My great-aunt Luella (not the one who called me a liar), my husband, and Glenn Balch. My aunt encourage me to tell my stories, convinced me to write them down when I was older, and always said I'd be published someday. Alas, she was long gone when I made my first sale, but I'd have never done it without her encouragement when I was a child. Glenn was our next door neighbor for several years and a successful author of YA westerns, mostly about horses and dogs. When I decided to settle down and write a book, I remembered how he'd gone to his office every day, just like a real job. So I decided that if I was serious about becoming a published author, I had to treat it like a real job. I probably would never have finished the first book otherwise. As for Neil, he simply believed I could do anything I set my mind to. He was more excited than I when I sold that first book.

8. What does your family think about your career as a published author?

By this time they are pretty well used to it. At first I think the kids all figured it was just another one of my hobbies. Now they're proud of me. As for the grandchildren, I have never figured out how they feel. "Cool, Granny," is not a helpful comment.

9. Besides writing, what other interests do you have?

Gardening (mostly vegetables), knitting (socks, anyone?), traveling, cooking, bicycling, and reading. The last is more of a compulsion than an interest. I can't survive without at least one book underway. I used to sew clothes for myself and my children, but not so much anymore, since mostly I wear jeans and knit shirts. I tried quilting and found I didn't enjoy it, not like many of my friends do, so my sewing machine just sits there growing cobwebs.

10. Can you tell us about what’s coming up next for you writing wise?

A couple of "Behind the Ranges" novellas, if I ever get the research done. Well...truth be told, I'm procrastinating, because when I look something up  on the web, it invariably leads to something else, and pretty soon I'm so far off topic that I never get back to the original question. I honestly will finish those novellas one of these days, though. Other than that, I've been toying with an idea for another Regency, but so far that's all it is--an idea.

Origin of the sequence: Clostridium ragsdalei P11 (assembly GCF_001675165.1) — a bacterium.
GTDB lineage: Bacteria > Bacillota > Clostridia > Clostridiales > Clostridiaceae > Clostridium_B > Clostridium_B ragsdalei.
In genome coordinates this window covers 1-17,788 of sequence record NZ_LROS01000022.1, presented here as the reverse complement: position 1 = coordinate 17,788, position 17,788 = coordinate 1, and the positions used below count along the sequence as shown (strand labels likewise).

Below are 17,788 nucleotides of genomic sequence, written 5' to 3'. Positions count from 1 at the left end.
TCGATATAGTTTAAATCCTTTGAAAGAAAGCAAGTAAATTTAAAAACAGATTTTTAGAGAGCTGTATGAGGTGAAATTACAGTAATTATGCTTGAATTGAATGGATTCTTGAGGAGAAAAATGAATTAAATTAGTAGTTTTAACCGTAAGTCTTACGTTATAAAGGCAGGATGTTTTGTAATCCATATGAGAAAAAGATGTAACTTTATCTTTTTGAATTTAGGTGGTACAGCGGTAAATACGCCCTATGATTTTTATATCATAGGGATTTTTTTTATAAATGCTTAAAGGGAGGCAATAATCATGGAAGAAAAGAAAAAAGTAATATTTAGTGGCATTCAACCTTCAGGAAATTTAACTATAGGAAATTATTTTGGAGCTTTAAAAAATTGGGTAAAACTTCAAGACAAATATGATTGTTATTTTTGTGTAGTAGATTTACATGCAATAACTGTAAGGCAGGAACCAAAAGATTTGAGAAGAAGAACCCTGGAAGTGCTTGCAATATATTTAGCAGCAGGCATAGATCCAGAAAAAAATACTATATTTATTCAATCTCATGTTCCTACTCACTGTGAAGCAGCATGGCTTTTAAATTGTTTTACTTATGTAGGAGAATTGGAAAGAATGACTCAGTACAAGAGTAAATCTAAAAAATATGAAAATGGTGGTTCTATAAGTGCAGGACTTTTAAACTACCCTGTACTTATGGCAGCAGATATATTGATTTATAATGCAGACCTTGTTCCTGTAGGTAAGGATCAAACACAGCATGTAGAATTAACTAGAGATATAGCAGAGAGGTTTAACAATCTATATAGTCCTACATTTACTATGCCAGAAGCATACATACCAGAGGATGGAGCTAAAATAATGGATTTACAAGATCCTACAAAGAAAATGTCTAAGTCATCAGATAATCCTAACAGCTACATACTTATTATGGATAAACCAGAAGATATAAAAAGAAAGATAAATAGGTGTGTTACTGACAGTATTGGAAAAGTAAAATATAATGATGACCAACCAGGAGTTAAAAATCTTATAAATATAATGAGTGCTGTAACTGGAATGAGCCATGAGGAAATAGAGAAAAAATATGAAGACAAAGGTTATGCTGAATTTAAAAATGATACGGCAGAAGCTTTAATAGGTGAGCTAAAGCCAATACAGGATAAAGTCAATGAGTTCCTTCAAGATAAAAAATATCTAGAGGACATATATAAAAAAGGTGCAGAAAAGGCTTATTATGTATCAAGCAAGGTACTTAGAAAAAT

11. How can readers connect with you online?

I've got three websites, a Facebook Page ( ), and a Now-and-Again blog ( ). Why three websites, you ask? Well, there's the Gladhaus one ( ), that has a lot of non-writerly information I want to share, my writerly one ( that's all about my books, and my alter ego's website ( They all have active email links. Or everyone can just write to me at . I love hearing from my readers and promise to answer every single email.

Commoner by Choice by Judith B. Glad

The heyday of gold discoveries is over in Idaho Territory, but there are still fortunes to be found. Eliza Jane Dollarhide believes that one is buried somewhere near a tiny mining camp deep in the wilderness. Her guide is Micah King, young, widowed, highly recommended--and Black. Never having known a person of color, Eliza is at first apprehensive, but soon learns that Micah is both a gentleman and a superbly competent guide. A good thing, too, for soon after they reach the isolated gold mining town of Yellowjacket, they realize they face deadly danger. Someone is after the papers Eliza came to retrieve, and will stop at nothing, not even wanton murder, to get them. Only one road leads out of Yellowjacket, so Micah guides Eliza along a dangerous trail through the wilderness, depending on dim memories of a long-ago journey through almost impenetrable mountains. As they travel, each learns to know the other, and soon love blooms between them. Impossible love, for Eliza is white. So even if they survive their ordeal--and escape whoever is trying to kill them--sooner or later they will have to part. Or will they? Surely there must be a way they can be together, be happy.

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1 comment:

Miki Thornburg said...

What a great interview -- very interesting answers to wonderful questions! Jude, reading of your great-aunt who called you a liar, I couldn't help thinking about Stephen King's TWO epigrams to "On Writing": "Honesty is the best policy" -- Cervantes. And "Liars prosper" -- Anonymous. Maybe a good motto for a fiction writer would be Emily Dickinson's "Tell all the Truth but tell it slant--/ Success in Circuit lies--"